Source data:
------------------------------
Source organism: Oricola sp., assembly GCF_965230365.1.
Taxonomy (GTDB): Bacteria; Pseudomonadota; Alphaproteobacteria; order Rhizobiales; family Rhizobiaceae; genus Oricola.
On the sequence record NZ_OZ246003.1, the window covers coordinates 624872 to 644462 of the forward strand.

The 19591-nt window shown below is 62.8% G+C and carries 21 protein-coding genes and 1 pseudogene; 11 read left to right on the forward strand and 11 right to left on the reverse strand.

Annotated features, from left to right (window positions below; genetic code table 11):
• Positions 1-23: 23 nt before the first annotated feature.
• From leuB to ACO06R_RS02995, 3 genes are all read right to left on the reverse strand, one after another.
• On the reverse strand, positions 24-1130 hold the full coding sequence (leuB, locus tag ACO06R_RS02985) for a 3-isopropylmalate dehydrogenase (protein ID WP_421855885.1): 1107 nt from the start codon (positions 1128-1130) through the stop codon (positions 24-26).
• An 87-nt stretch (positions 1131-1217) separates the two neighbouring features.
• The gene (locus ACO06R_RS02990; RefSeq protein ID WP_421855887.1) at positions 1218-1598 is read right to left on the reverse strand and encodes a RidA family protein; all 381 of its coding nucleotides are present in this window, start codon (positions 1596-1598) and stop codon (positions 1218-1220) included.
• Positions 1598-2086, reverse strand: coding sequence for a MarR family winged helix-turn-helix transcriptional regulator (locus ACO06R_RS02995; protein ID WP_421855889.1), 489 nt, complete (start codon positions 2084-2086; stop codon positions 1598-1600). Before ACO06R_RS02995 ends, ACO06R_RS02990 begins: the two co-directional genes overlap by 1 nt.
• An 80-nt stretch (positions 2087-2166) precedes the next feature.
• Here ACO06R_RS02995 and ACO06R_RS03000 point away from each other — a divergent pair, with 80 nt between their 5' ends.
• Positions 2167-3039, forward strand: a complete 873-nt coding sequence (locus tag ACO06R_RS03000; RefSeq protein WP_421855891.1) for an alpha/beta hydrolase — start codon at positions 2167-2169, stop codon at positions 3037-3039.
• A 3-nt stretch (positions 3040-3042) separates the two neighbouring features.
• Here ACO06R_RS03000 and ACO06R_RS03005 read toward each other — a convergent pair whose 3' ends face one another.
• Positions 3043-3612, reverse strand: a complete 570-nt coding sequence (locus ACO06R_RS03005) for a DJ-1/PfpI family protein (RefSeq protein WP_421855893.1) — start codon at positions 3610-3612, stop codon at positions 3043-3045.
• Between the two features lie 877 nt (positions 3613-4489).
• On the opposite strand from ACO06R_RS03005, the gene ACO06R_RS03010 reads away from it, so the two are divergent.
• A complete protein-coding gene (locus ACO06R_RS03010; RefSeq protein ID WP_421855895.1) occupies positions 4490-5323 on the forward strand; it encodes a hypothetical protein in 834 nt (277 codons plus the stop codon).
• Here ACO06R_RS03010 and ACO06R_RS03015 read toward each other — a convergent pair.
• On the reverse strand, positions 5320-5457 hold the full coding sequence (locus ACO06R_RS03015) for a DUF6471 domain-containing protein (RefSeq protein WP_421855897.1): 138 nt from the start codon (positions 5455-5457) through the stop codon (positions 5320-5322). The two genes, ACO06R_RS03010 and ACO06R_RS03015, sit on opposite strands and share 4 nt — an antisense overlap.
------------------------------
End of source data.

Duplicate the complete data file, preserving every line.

Source organism: Oricola sp., assembly GCF_965230365.1.
Taxonomy (GTDB): Bacteria; Pseudomonadota; Alphaproteobacteria; order Rhizobiales; family Rhizobiaceae; genus Oricola.
On the sequence record NZ_OZ246003.1, the window covers coordinates 624872 to 644462 of the forward strand.

The 19591-nt window shown below is 62.8% G+C and carries 21 protein-coding genes and 1 pseudogene; 11 read left to right on the forward strand and 11 right to left on the reverse strand.

Annotated features, from left to right (window positions below; genetic code table 11):
• Positions 1-23: 23 nt before the first annotated feature.
• From leuB to ACO06R_RS02995, 3 genes are all read right to left on the reverse strand, one after another.
• On the reverse strand, positions 24-1130 hold the full coding sequence (leuB, locus tag ACO06R_RS02985) for a 3-isopropylmalate dehydrogenase (protein ID WP_421855885.1): 1107 nt from the start codon (positions 1128-1130) through the stop codon (positions 24-26).
• An 87-nt stretch (positions 1131-1217) separates the two neighbouring features.
• The gene (locus ACO06R_RS02990; RefSeq protein ID WP_421855887.1) at positions 1218-1598 is read right to left on the reverse strand and encodes a RidA family protein; all 381 of its coding nucleotides are present in this window, start codon (positions 1596-1598) and stop codon (positions 1218-1220) included.
• Positions 1598-2086, reverse strand: coding sequence for a MarR family winged helix-turn-helix transcriptional regulator (locus ACO06R_RS02995; protein ID WP_421855889.1), 489 nt, complete (start codon positions 2084-2086; stop codon positions 1598-1600). Before ACO06R_RS02995 ends, ACO06R_RS02990 begins: the two co-directional genes overlap by 1 nt.
• An 80-nt stretch (positions 2087-2166) precedes the next feature.
• Here ACO06R_RS02995 and ACO06R_RS03000 point away from each other — a divergent pair, with 80 nt between their 5' ends.
• Positions 2167-3039, forward strand: a complete 873-nt coding sequence (locus tag ACO06R_RS03000; RefSeq protein WP_421855891.1) for an alpha/beta hydrolase — start codon at positions 2167-2169, stop codon at positions 3037-3039.
• A 3-nt stretch (positions 3040-3042) separates the two neighbouring features.
• Here ACO06R_RS03000 and ACO06R_RS03005 read toward each other — a convergent pair whose 3' ends face one another.
• Positions 3043-3612, reverse strand: a complete 570-nt coding sequence (locus ACO06R_RS03005) for a DJ-1/PfpI family protein (RefSeq protein WP_421855893.1) — start codon at positions 3610-3612, stop codon at positions 3043-3045.
• Between the two features lie 877 nt (positions 3613-4489).
• On the opposite strand from ACO06R_RS03005, the gene ACO06R_RS03010 reads away from it, so the two are divergent.
• A complete protein-coding gene (locus ACO06R_RS03010; RefSeq protein ID WP_421855895.1) occupies positions 4490-5323 on the forward strand; it encodes a hypothetical protein in 834 nt (277 codons plus the stop codon).
• Here ACO06R_RS03010 and ACO06R_RS03015 read toward each other — a convergent pair.
• On the reverse strand, positions 5320-5457 hold the full coding sequence (locus ACO06R_RS03015) for a DUF6471 domain-containing protein (RefSeq protein WP_421855897.1): 138 nt from the start codon (positions 5455-5457) through the stop codon (positions 5320-5322). The two genes, ACO06R_RS03010 and ACO06R_RS03015, sit on opposite strands and share 4 nt — an antisense overlap.